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Anxiety Is a Psychological Buzzword

The art of psychology is not a science—it’s theoretical. There are things in the art of psychology that can be considered to be very accurate and true. But don’t let anyone convince you that everything we know about science or psychology is a fact that has been proven mathematically. Astrophysicists know more about the mechanics of the universe than psychologists know about the human mind and the nature of consciousness.

My understanding of anxiety is that anxiety is pervasive fear. It’s fear that doesn’t go away. The process that your body enacts to create anxiety is an excellent survival mechanism. It’s what helps us get out of bed in the morning and make sure that we have food and shelter. It’s a mechanism that helps protect us.

The anxieties that we have regarding real threats have to be examined. We then have to come up with solutions for the associated problems in a way that allows us to stay on center. If a person has anxieties about all of the different facets of their life, then they’re going to be in a lot of pain

But this isn’t just because they have anxiety and that anxiety is a physical sensation—it’s because the way they think is broken to some degree. You can’t just tell someone they have anxiety and then give them some pills. You have to help them understand that their entire system of thinking has to be restructured. The anxieties won’t go away because an individual did some breathing exercises. The exercises will give needed temporary relief. But if a person relies simply on meditation to relieve themselves of a lifelong habit of anxiety, then it’s going to take them a decade to overcome it. And even then their ability to stay on center versus being anxious will be precarious at best. That’s been my experience.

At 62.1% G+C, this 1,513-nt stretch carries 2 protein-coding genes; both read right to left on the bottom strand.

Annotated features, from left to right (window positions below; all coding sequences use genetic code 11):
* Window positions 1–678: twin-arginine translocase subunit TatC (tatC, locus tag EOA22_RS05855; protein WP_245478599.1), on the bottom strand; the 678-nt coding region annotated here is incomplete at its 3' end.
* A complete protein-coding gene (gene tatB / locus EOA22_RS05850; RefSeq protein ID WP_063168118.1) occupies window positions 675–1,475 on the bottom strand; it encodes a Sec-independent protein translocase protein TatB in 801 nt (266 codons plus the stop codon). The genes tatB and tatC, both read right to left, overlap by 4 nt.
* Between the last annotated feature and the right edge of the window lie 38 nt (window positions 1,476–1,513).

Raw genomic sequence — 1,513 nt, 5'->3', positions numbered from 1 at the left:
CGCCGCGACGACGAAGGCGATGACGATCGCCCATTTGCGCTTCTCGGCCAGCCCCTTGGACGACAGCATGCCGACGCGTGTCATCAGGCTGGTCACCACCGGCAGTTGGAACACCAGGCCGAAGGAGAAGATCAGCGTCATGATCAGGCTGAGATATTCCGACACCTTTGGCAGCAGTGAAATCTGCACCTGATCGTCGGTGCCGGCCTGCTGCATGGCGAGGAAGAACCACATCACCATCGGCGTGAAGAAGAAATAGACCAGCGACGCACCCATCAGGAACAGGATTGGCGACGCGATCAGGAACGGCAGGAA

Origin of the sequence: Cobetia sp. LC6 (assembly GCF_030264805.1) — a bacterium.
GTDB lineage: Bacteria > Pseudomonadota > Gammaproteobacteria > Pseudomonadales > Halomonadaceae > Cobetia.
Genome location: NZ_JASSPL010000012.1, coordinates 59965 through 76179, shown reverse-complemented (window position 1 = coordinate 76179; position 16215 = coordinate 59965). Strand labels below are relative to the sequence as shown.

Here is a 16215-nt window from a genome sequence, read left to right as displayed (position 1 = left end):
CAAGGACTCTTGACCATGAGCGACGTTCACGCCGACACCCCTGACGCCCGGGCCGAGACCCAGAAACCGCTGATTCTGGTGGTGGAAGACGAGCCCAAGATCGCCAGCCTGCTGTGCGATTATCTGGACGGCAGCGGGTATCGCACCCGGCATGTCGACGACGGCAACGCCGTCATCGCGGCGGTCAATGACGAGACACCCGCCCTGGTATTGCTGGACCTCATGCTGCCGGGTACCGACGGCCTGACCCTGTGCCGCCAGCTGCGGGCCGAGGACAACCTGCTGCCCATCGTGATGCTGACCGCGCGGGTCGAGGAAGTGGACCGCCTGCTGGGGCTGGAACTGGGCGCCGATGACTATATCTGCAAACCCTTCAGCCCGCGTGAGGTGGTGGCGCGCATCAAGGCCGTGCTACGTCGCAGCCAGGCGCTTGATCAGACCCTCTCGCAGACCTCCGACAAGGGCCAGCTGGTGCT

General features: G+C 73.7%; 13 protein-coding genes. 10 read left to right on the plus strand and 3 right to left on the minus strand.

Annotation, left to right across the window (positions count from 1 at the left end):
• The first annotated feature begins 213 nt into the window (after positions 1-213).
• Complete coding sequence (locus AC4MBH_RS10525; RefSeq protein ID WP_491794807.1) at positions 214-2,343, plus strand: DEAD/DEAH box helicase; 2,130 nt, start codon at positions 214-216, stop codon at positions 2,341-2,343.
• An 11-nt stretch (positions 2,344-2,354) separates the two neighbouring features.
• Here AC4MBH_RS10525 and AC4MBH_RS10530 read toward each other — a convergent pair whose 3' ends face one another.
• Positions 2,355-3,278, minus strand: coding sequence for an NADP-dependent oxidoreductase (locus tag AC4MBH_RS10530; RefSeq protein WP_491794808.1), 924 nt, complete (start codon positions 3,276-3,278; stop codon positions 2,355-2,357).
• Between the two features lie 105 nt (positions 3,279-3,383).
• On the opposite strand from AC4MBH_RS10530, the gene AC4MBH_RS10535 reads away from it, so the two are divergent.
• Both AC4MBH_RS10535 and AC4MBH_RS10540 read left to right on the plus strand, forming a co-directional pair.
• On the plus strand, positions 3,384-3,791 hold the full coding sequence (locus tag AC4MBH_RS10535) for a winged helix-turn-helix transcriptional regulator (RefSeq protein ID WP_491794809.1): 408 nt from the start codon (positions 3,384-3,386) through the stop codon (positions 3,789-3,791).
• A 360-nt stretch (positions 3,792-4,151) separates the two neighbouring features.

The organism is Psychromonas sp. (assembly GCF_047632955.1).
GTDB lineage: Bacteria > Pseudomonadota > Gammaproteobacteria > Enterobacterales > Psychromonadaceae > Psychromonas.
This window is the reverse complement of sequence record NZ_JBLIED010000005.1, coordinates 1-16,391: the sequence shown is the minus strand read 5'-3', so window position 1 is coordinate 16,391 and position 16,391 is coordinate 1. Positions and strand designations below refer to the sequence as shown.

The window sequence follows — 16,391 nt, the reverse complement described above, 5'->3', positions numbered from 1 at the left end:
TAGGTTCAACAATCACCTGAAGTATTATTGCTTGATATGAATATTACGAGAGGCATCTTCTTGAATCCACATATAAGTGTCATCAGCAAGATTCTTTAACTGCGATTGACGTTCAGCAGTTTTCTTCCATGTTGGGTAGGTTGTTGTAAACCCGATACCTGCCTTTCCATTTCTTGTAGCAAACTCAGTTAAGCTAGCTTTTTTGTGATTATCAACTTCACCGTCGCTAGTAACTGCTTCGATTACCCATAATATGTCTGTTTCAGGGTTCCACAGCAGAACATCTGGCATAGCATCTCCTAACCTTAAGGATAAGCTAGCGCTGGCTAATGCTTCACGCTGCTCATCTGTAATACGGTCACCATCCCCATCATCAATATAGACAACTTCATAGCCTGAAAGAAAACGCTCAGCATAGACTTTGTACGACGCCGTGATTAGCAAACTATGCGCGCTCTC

We have anxieties as grownups. They are likely to be related to the anxieties that we had as children. Those anxieties were centered around many things: Some of them were not being loved, not being accepted, being abandoned, being humiliated, not getting needs met, not understanding information, and being physically harmed.

Those were anxieties that we had when we were children. If a child has anxieties about pain, it’s likely they’ve experienced pain and they don’t handle it well. This is normal: It’s normal than that when we grow up and think of pain that it makes us anxious. But it becomes abnormal if a person has an irrational fear of being in pain when there’s no pain present.

Some people avoid anything that might result in pain because instead of being in the present moment they just can’t handle the emotions associated with the anticipation of pain. So we have to restructure our thought process and say to ourselves that a very important aspect of becoming centered and grounded is learning how to live in the present moment. This takes lots of practice.

Anxious people have conditioned themselves to always be in the past or the future or in some kind of obsession. But they can say some of the following things to themselves: “I am breathing. I am OK in the present moment. I am not experiencing discomfort.” Or, “In this present moment I am experiencing discomfort and I can handle it. It's painful, but I am OK.”

A person’s introspective conversation should go beyond that. The next level of it should be along these lines: “I feel discomfort, but here’s why. I will concentrate on solutions for the present moment, and I will develop solutions that will enable me to not allow anxieties to take control over me moving forward.”

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